L.A. Taxi Trips Plummeted By Nearly A Third, Thanks To Uber And Lyft
(Photo by Neil Kremer via the Creative Commons on Flickr)
It's not quite a technical knockout yet, but recent data confirms that Uber and Lyft have landed some heavy punches against the city's taxi industry. An L.A. Times analysis of city records shows that the number of L.A. taxi trips arranged in advance has fallen by nearly half since ridesharing services began operating in Southern California three years ago. The total trip count has also declined by almost a third. The city's taxi industry started feeling the hit almost immediately after low-cost ridesharing services appeared on the scene. According to data from the UCLA Labor Center, L.A.'s taxi industry saw a steady increase in rides after the recession, but began to decline in 2013. The New Yorker reports that in the first quarter of 2014, right after the lower-cost UberX began operating in Los Angeles, conventional taxi rides dropped by about 20%.
Taxi industry declines are by no means unique to L.A., but our city's sprawl dictates unique consumer-use patterns for ride-hire services that differ from other cities. L.A.'s taxi industry is roughly 85% dispatch-driven, according to Gabe Klein's Start-Up City (compare that with D.C., where approximately 90% of taxi business results from a traditional street hail). In a city spread out over 503 square miles, L.A. consumers are far more likely to call for a taxi than hail one, making our city's taxi industry potentially more vulnerable to hail-based ridesharing services than other cities, by design.
Some citygoers might cheer the slow-motion death of an industry that many see as outdated and over-regulated, but, as L.A. taxi commission president Eric Spiegelman told the Times, individual drivers have borne the brunt of the downturn, especially because many of them drive full-time (the majority of Uber and Lyft drivers drive part-time, supplementing income from other jobs). "The drivers are taking a hit, a big hit, and it’s really painful," Spiegelman said.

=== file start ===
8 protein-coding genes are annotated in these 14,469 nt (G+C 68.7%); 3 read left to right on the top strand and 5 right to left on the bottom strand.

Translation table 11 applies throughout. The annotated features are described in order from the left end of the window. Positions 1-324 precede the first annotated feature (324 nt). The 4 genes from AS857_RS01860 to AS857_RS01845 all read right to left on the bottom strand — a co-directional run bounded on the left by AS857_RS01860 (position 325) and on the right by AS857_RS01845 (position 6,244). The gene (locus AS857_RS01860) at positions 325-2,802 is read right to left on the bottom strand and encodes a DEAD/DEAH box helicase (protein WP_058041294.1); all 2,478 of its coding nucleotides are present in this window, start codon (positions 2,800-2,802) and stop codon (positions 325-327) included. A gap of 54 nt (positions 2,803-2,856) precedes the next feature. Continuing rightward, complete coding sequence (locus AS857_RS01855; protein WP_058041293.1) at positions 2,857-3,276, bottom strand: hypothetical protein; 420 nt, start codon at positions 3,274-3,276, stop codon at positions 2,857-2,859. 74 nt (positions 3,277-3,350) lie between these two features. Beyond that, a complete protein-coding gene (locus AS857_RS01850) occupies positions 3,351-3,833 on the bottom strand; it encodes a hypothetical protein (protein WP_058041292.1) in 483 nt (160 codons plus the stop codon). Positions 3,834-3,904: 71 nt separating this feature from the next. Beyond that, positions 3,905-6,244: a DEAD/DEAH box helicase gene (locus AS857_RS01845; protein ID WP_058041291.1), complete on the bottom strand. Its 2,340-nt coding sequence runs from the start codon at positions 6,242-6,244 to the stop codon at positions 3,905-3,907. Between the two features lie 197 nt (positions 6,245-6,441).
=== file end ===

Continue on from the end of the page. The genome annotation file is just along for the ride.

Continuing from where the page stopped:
As the Times explains:
Although numbers can vary dramatically depending on where and how often drivers work, the typical taxi driver has traditionally taken home about $40,000 a year after taxes and fees, said Jeannine Brands, a city engineering associate who specializes in taxi data.
Like their start-up competitors, taxi drivers in L.A. are independent contractors, but they pay to rent their vehicles and dispatch systems from the city's nine licensed companies. Those rental fees have remained steady, even when the the number of trips they're making has dropped.
And despite being independent contractors, L.A. taxi drivers are still burdened by industry's onerous regulations, which many argue have left them unable to compete with agile start-ups (California law dictates that local governments regulate the taxi business as a public utility).
The UCLA Labor Center reports that in 2014, Los Angeles taxi cabs logged 1.4 million trips less than the previous year, resulting in $17.1 million revenue losses, which translates into an estimated loss of 221 taxi industry jobs for the city, and an overall loss of 319 jobs county-wide.
Paul Ezadjian, 56, a manager for LA Checker Cab, told the L.A. Times that many of his drivers have seen their trips fall by as much as 40%, a decline that means many taxi drivers now take home $400 to $500 per week, down from $800 a few years ago.
“For a consumer, Uber is very good, but for the driver, it’s very bad," Ezadjian told the Times.